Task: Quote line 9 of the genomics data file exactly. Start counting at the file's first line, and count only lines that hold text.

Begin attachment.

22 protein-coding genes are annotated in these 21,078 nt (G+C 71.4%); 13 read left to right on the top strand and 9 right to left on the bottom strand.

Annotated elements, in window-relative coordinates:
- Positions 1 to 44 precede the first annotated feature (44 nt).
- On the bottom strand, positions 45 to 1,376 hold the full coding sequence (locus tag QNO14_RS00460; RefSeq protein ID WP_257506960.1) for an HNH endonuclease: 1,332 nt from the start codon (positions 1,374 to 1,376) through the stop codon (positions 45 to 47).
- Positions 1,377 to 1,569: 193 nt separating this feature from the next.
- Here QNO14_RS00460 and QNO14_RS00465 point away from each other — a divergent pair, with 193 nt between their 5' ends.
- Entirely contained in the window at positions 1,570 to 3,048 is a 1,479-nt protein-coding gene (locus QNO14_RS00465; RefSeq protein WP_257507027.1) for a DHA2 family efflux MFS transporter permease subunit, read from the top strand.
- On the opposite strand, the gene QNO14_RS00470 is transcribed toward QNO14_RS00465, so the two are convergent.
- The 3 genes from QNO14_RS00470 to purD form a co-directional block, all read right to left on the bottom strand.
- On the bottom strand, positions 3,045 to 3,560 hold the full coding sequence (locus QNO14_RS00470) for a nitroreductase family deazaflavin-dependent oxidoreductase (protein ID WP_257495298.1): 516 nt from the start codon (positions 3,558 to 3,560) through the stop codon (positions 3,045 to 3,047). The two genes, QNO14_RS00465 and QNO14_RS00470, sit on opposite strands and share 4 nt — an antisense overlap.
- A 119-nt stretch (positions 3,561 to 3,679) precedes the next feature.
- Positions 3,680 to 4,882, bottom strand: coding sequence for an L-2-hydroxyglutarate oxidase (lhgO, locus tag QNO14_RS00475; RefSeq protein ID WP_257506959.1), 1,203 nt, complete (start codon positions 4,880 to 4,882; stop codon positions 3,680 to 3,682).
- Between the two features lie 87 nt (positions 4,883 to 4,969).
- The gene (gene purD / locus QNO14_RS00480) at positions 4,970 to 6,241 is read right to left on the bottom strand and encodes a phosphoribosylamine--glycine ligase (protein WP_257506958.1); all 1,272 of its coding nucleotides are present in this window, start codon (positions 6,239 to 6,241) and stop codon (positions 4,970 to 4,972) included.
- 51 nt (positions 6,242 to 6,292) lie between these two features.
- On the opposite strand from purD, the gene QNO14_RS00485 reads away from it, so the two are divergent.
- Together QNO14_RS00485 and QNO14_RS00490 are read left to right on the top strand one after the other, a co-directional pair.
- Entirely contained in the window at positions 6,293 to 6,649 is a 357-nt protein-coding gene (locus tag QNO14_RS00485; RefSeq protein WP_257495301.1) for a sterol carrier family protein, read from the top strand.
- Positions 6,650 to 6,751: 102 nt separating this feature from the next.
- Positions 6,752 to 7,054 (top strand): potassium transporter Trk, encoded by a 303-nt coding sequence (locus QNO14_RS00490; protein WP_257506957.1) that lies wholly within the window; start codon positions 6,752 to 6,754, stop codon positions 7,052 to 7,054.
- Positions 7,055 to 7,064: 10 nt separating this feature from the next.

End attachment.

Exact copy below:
- The 3 genes from QNO14_RS00470 to purD form a co-directional block, all read right to left on the bottom strand.